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Jana Hunter - Blank Unstaring Heirs of Doom

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Artist: Jana Hunter

Album: Blank Unstaring Heirs of Doom

Label: Gnomonsong

Review date: Jan. 24, 2006

For better or worse, the solo career of ex-Matty and Mossy singer Jana Hunter will inevitably be tied to Devendra Banhart. While Banhart makes a practice of name-dropping artist friends in nearly every interview he gives, Hunter may be the one most benefiting from her friend’s influence. Many listeners’ first introduction to Ms. Hunter came on the Banhart curated Golden Apples of the Sun, and then there was the Banhart/Hunter split vinyl on the Troubleman Unlimited label.

It’s not surprising then that Banhart would choose to release Blank Unstaring Heirs of Doom, Hunter’s first official full-length collection of songs, as the first release on his new Gnomonsong label. But to claim that Hunter is merely riding on Banhart coattails is preposterous in light of just how outstanding the songs on Blank... are. Hunter’s music is stylistically, thematically, and lyrically about as far from Banhart’s as one can get while still working within the ever-widening boundaries of the “folk” genre, and label-name aside, Blank... should put her at the front of the new-folk scene as her own artist.

Culled from numerous self-recorded and released songs Hunter has been dragging around on tour for the past few years, Blank... is more a self-proclaimed “Greatest Hits,” and due to poor track sequencing (one of the record’s most profound faults), it sounds like an unbalanced collection. To her credit, Hunter makes each song a tiny masterpiece in its own right, and while the album doesn’t flow as well as it could (opener “All the Best Wishes” is a fantastic bit of ghostly oldies-balladry, but suffers as the first track) each song works its way into the listener’s head in its own way, in its own time.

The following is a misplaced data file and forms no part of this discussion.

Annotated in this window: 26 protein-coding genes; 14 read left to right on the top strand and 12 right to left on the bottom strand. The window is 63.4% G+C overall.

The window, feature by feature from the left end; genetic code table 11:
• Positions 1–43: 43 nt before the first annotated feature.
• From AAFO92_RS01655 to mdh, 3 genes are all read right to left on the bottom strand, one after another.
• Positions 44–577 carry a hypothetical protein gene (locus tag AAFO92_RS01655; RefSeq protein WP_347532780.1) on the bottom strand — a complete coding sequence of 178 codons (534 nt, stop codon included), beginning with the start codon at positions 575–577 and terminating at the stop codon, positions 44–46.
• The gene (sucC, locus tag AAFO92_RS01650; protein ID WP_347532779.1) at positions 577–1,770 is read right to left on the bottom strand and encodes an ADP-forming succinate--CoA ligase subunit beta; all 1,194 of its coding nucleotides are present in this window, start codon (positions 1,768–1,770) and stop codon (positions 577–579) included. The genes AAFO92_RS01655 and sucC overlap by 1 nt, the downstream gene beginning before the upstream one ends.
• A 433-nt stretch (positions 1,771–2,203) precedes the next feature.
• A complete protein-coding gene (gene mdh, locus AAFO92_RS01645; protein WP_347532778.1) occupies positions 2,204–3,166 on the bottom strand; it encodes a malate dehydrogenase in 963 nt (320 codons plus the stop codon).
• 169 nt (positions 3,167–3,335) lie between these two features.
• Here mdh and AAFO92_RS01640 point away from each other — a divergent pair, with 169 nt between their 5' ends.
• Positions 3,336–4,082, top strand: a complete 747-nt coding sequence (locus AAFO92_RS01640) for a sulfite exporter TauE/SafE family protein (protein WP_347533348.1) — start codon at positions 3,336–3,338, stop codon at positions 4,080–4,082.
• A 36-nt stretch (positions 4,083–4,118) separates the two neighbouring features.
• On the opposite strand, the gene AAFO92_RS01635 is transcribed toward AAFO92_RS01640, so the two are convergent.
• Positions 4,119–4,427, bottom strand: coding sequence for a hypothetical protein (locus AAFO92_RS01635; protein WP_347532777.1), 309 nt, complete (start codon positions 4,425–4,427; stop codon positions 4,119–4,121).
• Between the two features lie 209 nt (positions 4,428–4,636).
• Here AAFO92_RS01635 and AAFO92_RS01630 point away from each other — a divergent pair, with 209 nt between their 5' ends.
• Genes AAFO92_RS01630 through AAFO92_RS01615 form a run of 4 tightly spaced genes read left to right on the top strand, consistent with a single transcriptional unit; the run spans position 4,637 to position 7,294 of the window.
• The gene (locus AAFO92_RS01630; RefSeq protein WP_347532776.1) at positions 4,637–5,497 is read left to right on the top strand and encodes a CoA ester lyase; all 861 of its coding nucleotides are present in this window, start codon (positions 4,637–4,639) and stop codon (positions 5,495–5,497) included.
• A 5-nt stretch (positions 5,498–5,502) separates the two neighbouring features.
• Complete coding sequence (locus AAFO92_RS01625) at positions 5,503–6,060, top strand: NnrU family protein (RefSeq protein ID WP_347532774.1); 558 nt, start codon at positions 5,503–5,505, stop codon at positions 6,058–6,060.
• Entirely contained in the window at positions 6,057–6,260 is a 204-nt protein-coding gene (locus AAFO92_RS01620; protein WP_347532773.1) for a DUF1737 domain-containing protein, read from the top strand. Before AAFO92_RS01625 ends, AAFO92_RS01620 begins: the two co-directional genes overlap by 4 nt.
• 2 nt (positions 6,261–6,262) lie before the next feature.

While some studio embellishments have been added to songs previously heard on Hunter’s self-released CD-Rs, such as the drums on “Untitled (Hanging Around),” Blank... is still a record that is more ephemeral than it is concrete, doused in reverb and melodies that take awhile to sink in. Rather than Banhart, a closer comparison of Hunter’s musical syntax would be fellow sublime-folk practitioners Castanets, who Hunter tours with as a member.

Hunter’s androgynous vocals, whether doused in effects or brought us richly to the front of the mix, are really the centerpiece of these songs, and are showcased especially well in the two a cappella numbers “The Earth Has No Skin” and “Laughing and Crying” (a holdover from the spilt LP). Hunter’s guitar playing here is fairly understated, relying on bass notes and effects to create the dreamlike mood that pervades the record. Which is not to say that she is all style and no substance. On the contrary, even the most processed of these songs have a lively yet hypnotic core that conveys Hunter’s magnetism where words like ethereal and psychedelic fail.

For those lucky enough to have Hunter’s self-released material, there are undoubtedly some glaring omissions in this collection, if it was, in fact, a “best of” and some welcome surprises (like SK1-based closer “K”). Still, the 13 songs collected here are a good introduction for new comers and fans alike (largely due to their improved sound quality). They are certainly a hint at what might be, if Hunter is given the resources and time to make a proper album. Until then, we can listen and dream.

By Jon Pitt

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